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The question is this. The UK imports a heck of a lot of goods from the EU as it stands. If we exit and then trade on WTO terms, it will hurt them badly, we drink a lot of French and Italian wine, we buy a lot of Italian leather and olive oils, we buy spanish fruit and vegetables and we buy a lot of German and French and Swedish and Italian cars. ALL of this becomes more expensive and less attractive to UK buyers if they are traded on WTO terms. The UK does not benefit that much from EU membership and our trade deficit with Europe has widened every year since we joined the EEC. The UK trades a lot with the USA and Asia and does much of it in intangible financial services, with London being the premier trading hub for the world because of the way the UK conducts business and the fact we all speak de Engrish.

If the EU want to play silly kippers it will harm the German, French and Italian and Spanish economies the worst. Ok the UK won't be able to export cheese or lamb or beef as readily- hardly the end of the world given that the government has not valued domestic food production for decades.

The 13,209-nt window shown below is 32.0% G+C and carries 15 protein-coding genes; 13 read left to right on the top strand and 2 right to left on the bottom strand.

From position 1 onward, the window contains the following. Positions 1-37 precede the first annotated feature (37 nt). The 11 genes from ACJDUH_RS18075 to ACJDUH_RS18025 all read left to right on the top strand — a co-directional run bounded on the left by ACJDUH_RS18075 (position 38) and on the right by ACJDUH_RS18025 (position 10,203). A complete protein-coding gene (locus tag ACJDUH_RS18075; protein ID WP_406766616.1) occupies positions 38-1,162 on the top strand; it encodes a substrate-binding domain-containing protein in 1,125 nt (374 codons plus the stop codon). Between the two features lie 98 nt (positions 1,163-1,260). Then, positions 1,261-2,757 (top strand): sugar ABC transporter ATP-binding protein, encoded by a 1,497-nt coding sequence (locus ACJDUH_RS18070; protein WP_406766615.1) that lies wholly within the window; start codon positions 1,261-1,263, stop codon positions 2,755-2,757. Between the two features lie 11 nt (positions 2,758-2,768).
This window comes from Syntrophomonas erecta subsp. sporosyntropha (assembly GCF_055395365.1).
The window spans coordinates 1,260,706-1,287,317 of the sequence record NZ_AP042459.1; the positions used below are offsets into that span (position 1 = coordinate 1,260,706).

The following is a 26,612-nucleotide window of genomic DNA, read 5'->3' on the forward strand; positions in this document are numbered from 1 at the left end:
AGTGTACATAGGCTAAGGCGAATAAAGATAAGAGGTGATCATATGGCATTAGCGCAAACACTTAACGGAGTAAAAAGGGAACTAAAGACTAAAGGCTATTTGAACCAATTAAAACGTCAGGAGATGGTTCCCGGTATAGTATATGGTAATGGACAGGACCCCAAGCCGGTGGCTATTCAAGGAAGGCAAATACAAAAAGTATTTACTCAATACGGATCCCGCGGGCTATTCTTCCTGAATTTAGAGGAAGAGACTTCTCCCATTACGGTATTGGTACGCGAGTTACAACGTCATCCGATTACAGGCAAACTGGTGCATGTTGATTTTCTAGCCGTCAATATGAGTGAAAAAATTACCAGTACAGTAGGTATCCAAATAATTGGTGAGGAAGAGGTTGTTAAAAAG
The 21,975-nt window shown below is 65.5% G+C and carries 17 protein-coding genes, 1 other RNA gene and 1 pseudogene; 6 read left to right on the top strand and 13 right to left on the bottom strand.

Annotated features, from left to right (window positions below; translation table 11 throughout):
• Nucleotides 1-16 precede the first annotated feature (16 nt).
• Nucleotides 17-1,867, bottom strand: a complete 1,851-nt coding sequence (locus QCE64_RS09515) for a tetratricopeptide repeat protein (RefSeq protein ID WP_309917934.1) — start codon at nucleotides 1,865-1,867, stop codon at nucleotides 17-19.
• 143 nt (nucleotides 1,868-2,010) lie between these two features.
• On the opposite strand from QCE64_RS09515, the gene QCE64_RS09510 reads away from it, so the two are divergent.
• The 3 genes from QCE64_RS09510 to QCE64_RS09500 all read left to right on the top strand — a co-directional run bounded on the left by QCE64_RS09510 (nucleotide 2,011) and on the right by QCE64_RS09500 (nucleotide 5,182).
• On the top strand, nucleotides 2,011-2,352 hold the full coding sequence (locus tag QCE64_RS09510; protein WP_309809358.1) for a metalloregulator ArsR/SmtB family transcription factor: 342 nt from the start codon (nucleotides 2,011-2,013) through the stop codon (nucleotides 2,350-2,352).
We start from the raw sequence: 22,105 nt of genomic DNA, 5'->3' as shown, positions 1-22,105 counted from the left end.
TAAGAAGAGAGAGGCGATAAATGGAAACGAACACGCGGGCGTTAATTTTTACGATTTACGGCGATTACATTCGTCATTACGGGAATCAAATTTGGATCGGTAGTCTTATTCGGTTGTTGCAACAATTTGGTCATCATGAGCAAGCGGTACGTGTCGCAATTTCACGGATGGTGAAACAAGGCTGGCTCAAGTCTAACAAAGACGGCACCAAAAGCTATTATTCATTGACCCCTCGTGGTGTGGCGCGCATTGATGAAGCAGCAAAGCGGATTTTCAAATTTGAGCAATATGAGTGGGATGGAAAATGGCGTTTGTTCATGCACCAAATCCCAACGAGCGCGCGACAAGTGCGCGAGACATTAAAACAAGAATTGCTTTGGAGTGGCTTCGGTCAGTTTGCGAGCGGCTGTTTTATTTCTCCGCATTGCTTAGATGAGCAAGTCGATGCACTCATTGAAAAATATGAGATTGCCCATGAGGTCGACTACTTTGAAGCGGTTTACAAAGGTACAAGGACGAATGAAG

Europe is stagnant and is actually contracting today. Half of Europe is still stuck with austerity, another portion is increasingly ignoring the EUs diktat and Germany just entered recession. Couple that with an increasingly turbulent and unpredictable Trump, who seems to want to remove the USA from the world stage completely, and the scene is set for the UK to stand up on the world stage and lead the world politically and diplomatically again.